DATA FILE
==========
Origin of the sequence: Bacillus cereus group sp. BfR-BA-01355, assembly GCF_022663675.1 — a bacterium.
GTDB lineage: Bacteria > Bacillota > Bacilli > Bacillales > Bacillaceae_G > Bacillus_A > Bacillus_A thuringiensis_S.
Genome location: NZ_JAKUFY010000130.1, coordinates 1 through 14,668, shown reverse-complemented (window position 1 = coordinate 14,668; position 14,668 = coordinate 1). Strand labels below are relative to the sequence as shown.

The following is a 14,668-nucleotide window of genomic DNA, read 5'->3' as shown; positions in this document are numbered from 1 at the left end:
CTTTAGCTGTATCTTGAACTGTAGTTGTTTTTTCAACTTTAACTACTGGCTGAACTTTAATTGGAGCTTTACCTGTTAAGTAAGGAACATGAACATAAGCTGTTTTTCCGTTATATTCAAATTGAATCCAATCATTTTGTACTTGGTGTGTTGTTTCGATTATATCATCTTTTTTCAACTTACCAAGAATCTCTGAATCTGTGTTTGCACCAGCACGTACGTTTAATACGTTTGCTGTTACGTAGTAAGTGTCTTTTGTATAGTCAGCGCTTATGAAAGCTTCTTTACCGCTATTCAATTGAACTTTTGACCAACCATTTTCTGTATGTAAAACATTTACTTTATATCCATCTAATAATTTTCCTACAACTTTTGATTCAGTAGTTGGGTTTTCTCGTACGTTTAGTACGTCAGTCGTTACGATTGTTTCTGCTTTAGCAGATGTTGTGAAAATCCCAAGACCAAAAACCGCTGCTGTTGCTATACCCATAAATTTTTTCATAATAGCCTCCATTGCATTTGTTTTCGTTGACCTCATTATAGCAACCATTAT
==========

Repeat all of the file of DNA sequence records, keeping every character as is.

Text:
Origin of the sequence: Bacillus cereus group sp. BfR-BA-01355, assembly GCF_022663675.1 — a bacterium.
GTDB lineage: Bacteria > Bacillota > Bacilli > Bacillales > Bacillaceae_G > Bacillus_A > Bacillus_A thuringiensis_S.
Genome location: NZ_JAKUFY010000130.1, coordinates 1 through 14,668, shown reverse-complemented (window position 1 = coordinate 14,668; position 14,668 = coordinate 1). Strand labels below are relative to the sequence as shown.

The following is a 14,668-nucleotide window of genomic DNA, read 5'->3' as shown; positions in this document are numbered from 1 at the left end:
CTTTAGCTGTATCTTGAACTGTAGTTGTTTTTTCAACTTTAACTACTGGCTGAACTTTAATTGGAGCTTTACCTGTTAAGTAAGGAACATGAACATAAGCTGTTTTTCCGTTATATTCAAATTGAATCCAATCATTTTGTACTTGGTGTGTTGTTTCGATTATATCATCTTTTTTCAACTTACCAAGAATCTCTGAATCTGTGTTTGCACCAGCACGTACGTTTAATACGTTTGCTGTTACGTAGTAAGTGTCTTTTGTATAGTCAGCGCTTATGAAAGCTTCTTTACCGCTATTCAATTGAACTTTTGACCAACCATTTTCTGTATGTAAAACATTTACTTTATATCCATCTAATAATTTTCCTACAACTTTTGATTCAGTAGTTGGGTTTTCTCGTACGTTTAGTACGTCAGTCGTTACGATTGTTTCTGCTTTAGCAGATGTTGTGAAAATCCCAAGACCAAAAACCGCTGCTGTTGCTATACCCATAAATTTTTTCATAATAGCCTCCATTGCATTTGTTTTCGTTGACCTCATTATAGCAACCATTAT